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Biomarkers of Neuroinflammation: Proceedings of a Workshop (2018)

Chapter: 6 Cerebrospinal Fluid and Other Fluid Biomarkers: Current Initiatives and Opportunities

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Suggested Citation:"6 Cerebrospinal Fluid and Other Fluid Biomarkers: Current Initiatives and Opportunities." National Academies of Sciences, Engineering, and Medicine. 2018. Biomarkers of Neuroinflammation: Proceedings of a Workshop. Washington, DC: The National Academies Press. doi: 10.17226/24854.
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6

Cerebrospinal Fluid and Other Fluid Biomarkers: Current Initiatives and Opportunities

Suggested Citation:"6 Cerebrospinal Fluid and Other Fluid Biomarkers: Current Initiatives and Opportunities." National Academies of Sciences, Engineering, and Medicine. 2018. Biomarkers of Neuroinflammation: Proceedings of a Workshop. Washington, DC: The National Academies Press. doi: 10.17226/24854.
×

In CNS disorders that have a neuroinflammatory or immune component, quantification of analytes in the CSF and blood may enable assessment of the peripheral versus central immune response, determine whether these analytes correlate with development or progression of disease, and help show if inflammation in the peripheral compartment reflects what is going on in the brain, said Brian Campbell. Indeed, some of the strongest evidence supporting the role of neuroinflammation in CNS disease has arisen from biomarker discovery programs. For example, Richard Perrin described an AD biomarker discovery program he conducted with colleagues at the Knight Alzheimer’s Disease Research Center at Washington University (Craig-Schapiro et al., 2011). Using a multiplex immunoassay (Luminex) platform applied to 333 paired CSF and plasma samples from cognitively normal to mildly demented individuals, the researchers measured 190 analytes thought to be important in the disease. These analytes included cytokines, chemokines, metabolic markers, growth factors, and other proteins. The studies indicated that a panel of plasma or CSF proteins can be used to predict who has existing brain amyloid or will likely become amyloid positive and who will likely develop dementia (see Figure 6-1). Markers that predicted conversion to amyloid positivity included anti-inflammatory markers in the CSF and both pro- and anti-inflammatory markers in the plasma, indicating that peripheral inflammation is an early event in AD pathogenesis. Once people develop amyloid plaques, anti-inflammatory markers are seen in both the CSF and plasma along with markers of low adiposity and low insulin signaling. Among those who are likely to develop dementia in the next 3 to 4 years, Perrin said there is a robust neuroinflammatory signal, especially in the CSF, as well as evidence of vasculopathy that may be related to blood‒brain barrier (BBB) breakdown and hypothalamic, pituitary, and metabolic changes. Perrin maintained that the variability in levels of inflammatory biomarkers over the course of disease argues against the disease being a continual process, as has been proposed.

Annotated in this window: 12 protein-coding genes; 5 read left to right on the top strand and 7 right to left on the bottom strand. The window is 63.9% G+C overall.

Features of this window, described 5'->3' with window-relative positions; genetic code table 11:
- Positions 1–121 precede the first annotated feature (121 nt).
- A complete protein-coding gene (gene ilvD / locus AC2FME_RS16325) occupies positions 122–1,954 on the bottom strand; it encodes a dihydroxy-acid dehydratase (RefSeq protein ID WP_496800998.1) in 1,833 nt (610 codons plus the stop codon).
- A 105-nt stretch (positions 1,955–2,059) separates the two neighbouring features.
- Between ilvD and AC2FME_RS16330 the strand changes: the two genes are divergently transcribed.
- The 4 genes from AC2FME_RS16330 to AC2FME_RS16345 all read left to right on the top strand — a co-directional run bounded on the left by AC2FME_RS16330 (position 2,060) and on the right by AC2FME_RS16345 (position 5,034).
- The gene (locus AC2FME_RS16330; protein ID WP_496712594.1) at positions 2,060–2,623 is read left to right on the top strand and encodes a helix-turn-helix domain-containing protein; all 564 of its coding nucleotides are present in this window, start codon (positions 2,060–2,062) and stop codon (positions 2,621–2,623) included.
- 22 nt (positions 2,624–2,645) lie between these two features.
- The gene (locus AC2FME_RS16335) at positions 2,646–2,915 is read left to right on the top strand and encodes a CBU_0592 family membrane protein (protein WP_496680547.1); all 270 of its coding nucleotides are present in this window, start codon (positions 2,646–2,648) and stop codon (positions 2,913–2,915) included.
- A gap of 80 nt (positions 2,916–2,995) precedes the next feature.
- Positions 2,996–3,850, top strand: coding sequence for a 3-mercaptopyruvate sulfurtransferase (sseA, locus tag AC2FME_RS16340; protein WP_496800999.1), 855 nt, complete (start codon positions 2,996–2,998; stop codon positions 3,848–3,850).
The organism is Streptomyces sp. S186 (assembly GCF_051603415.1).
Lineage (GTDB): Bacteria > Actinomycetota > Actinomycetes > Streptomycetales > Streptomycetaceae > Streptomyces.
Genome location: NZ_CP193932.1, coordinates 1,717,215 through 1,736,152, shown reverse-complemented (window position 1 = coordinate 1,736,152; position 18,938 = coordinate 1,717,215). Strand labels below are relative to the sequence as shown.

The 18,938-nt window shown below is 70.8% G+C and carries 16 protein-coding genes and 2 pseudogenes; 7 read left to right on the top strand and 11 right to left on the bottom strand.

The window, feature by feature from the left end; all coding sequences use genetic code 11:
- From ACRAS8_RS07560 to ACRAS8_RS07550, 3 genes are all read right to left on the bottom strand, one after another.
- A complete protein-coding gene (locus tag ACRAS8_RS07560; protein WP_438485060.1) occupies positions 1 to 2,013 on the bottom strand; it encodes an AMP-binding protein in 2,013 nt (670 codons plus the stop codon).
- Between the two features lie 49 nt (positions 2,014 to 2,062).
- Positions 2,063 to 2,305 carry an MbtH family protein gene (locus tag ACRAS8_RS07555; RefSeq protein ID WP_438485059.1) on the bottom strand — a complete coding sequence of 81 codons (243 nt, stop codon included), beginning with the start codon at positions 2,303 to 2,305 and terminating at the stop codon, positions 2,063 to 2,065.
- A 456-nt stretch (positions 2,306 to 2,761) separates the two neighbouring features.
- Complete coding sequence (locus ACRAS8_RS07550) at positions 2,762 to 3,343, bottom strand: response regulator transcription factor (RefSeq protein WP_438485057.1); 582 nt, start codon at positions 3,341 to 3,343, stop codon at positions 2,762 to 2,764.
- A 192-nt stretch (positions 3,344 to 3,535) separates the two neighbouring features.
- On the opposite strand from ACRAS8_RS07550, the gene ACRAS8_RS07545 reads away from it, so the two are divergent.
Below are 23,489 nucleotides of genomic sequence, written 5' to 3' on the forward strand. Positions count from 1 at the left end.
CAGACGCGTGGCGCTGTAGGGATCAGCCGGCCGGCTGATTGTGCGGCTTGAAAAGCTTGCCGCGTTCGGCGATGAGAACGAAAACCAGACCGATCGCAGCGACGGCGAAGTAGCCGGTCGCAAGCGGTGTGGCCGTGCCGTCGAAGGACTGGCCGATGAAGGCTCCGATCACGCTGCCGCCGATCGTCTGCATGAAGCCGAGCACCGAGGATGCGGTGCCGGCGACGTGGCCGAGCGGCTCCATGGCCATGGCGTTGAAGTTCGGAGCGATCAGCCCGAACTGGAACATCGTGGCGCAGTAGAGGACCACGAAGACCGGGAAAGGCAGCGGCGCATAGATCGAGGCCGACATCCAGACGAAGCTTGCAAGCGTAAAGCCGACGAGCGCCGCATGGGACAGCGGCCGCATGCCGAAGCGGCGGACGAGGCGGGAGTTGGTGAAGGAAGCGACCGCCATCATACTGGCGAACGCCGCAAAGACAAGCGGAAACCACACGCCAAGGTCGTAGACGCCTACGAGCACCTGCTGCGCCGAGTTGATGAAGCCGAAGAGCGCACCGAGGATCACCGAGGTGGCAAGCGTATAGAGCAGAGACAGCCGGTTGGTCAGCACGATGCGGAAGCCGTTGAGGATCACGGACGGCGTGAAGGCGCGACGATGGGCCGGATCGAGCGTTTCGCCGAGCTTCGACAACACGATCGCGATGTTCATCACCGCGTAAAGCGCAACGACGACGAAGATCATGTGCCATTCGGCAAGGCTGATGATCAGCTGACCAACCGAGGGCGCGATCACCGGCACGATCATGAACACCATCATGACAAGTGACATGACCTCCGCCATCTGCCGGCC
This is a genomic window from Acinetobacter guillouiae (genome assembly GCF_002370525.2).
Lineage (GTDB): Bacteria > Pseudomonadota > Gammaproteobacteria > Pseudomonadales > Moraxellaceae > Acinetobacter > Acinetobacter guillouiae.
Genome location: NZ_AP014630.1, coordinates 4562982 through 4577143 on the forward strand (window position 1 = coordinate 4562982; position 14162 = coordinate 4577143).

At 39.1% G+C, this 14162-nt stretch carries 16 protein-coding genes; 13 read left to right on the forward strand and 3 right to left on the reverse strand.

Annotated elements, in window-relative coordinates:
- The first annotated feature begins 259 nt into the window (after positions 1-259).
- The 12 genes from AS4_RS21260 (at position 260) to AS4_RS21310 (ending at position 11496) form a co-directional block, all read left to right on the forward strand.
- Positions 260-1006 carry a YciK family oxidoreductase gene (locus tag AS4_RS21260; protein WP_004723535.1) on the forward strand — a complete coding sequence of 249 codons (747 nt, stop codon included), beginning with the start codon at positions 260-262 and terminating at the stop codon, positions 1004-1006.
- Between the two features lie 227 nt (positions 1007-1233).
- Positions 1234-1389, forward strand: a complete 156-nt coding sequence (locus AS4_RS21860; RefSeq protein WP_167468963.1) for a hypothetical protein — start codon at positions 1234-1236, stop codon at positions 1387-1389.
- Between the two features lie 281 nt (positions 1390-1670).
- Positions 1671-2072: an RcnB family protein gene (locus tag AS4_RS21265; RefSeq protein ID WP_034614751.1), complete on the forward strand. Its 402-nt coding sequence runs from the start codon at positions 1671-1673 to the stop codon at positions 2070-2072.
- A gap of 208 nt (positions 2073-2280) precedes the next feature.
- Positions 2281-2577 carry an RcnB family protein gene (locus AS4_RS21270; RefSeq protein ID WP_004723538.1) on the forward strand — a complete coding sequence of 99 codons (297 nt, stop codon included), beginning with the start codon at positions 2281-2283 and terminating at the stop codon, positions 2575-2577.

However, Campbell said there remains a lack of consensus in the literature about most CSF and plasma markers that have been measured thus far, which stems largely from small sample sizes, insufficient validation of assays, and lack of standardization in terms of analytes measured and collection, handling, and storage of samples. The Alzheimer’s Disease Neuroimaging Initiative (ADNI), a public‒private partnership established by the NIA and the Foundation for the National Institutes of Health (FNIH) in 2004, specifically addressed these issues of standardization

Suggested Citation:"6 Cerebrospinal Fluid and Other Fluid Biomarkers: Current Initiatives and Opportunities." National Academies of Sciences, Engineering, and Medicine. 2018. Biomarkers of Neuroinflammation: Proceedings of a Workshop. Washington, DC: The National Academies Press. doi: 10.17226/24854.
×
Image
FIGURE 6-1 Predicting amyloid status using panels of plasma (upper graph) and cerebrospinal fluid (CSF) (lower graph) biomarkers. Blue bars show the prediction level (area under the curve or AUC) of individual novel markers. Green bars in lower graph show the AUC of the “gold standard” predictors, tau/Aβ42 or Aβ42 alone. Red bars show the stepwise construction of the panel, demonstrating that even without Aβ42, panels of CSF and plasma biomarkers provide good predictors of amyloid status.
SOURCE: Presentation by Perrin, March 21, 2017.

and validation of AD biomarkers, noted Eliezer Masliah, director of the Division of Neuroscience at NIA. More recently, other consortia have also emerged to build on ADNI’s efforts to standardize and validate assays.

Campbell and Edward Bullmore described two other consortia established over the past 5 years specifically to identify inflammatory biomarkers for CNS diseases: the Wellcome Trust Consortium for Neuroimmunology of Mood Disorders and Alzheimer’s Disease, and the FNIH Biomarkers Consortium’s project on Inflammatory Markers for Early Detection and Subtyping of Neurodegenerative and Mood Disorders. The operations of these two consortia are discussed in more detail in Chapter 7. In both programs, rather than taking the relatively agnostic approach of measuring a large number of analytes across different categories as was